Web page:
Nathan was amazed that he’d made it to the fallen woman without so much as another scratch. He didn’t know who she was, only that she was an ally and clearly in need of medical attention. He was even more surprised to find her unmolested for the most part. She was isolated from open view, and that may have been what saved her from the same fate as the troopers on her APC. Nothing ever went Nathan’s way, and now that there was a chance that it may, he knew the devil was lurking over his shoulder. He paused, entertained by the thought of a violent death, which led him to question his motives for attempting to save this woman.
Was it fair to save her now just so she could die a few minutes from now? It was an interesting question, but his honor wasn’t going to back down. Search and rescue was not one of Nathan’s strong points, and he was realizing why. First aid, although necessary in his line of work, was a virtually forgotten task. The last time he had honestly applied himself was back in the military.
“Pulse, breathing, bleeding,” he whispered over and over.
Her chest still rose and fell at regular intervals, and there was no sign of blood. That was a good thing, but it also left too many possibilities. She groaned when his hands moved over her right leg.
“That’s better than nothing.”
Her leg was broken, that much was obvious by the way the bone was threatening to break through the skin. It was a fixable wound provided there were things around to make a splint. His biggest concerns were in how he was going to get her out of here. Nathan rolled her onto her back so he had a better angle to work with and was perplexed and amazed by the beauty hiding under the grime and blood. He pulled back in mild shock. This was the same woman he’d seen talking to Kane back in Minion.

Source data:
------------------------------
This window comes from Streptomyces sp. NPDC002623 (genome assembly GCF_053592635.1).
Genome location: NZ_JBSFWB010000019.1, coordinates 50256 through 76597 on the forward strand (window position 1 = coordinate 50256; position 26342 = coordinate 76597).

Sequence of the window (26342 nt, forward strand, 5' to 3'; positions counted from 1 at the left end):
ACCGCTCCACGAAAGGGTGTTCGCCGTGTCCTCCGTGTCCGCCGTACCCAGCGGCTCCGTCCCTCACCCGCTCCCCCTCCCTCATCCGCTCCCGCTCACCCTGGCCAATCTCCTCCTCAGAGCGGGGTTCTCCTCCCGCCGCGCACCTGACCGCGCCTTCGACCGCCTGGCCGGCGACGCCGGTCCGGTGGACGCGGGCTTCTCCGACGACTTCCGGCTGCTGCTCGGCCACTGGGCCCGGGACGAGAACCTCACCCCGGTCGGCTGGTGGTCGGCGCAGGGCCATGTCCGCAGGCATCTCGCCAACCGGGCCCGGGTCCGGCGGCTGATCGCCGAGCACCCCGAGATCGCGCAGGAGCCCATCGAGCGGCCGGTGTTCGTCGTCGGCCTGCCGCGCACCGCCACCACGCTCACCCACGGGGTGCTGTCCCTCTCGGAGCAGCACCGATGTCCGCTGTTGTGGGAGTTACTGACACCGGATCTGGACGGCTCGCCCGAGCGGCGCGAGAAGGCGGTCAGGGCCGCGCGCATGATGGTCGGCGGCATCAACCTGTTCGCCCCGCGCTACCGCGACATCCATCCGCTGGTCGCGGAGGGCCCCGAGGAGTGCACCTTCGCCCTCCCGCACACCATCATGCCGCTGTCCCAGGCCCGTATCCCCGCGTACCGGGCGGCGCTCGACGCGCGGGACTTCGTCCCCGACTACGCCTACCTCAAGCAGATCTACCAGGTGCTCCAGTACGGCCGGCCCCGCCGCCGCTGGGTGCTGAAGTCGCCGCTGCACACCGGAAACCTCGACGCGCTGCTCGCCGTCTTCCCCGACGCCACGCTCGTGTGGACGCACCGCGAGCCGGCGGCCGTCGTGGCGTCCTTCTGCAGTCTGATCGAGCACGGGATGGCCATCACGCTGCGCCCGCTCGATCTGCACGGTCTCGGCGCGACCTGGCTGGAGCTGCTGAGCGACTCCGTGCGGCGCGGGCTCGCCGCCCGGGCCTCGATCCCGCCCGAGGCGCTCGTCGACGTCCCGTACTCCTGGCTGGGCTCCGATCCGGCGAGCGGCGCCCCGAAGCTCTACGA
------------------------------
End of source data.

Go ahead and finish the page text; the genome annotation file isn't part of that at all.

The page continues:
“Small world,” he said, more to himself since she was still unconscious.
The battle had done little to conceal her natural beauty, and it reminded him how bad he must look. God knew how bad he felt. She groaned again and dragged a hand up to her temple. Getting better, he mused, but not enough to get us out of here.
A captured tank sped past at a comfortable enough distance that Nathan wasn’t overly concerned. Three others came out of nowhere and pummeled it into slag metal. The explosions shattered his fantasy and let him know that this was still Hell. Soldiers streamed past by the dozens, leaving Nathan to conclude that the order to retreat had finally been given. Thank God someone had a little sense.
“Come on, lady,” he urged, struggling to get them both on their feet. Semi-conscious and seething in pain, she hollered from the pressure and passed out again. “Damn it,” he cursed. “Okay,” he said with a flavor of misery. “We do this the hard way.”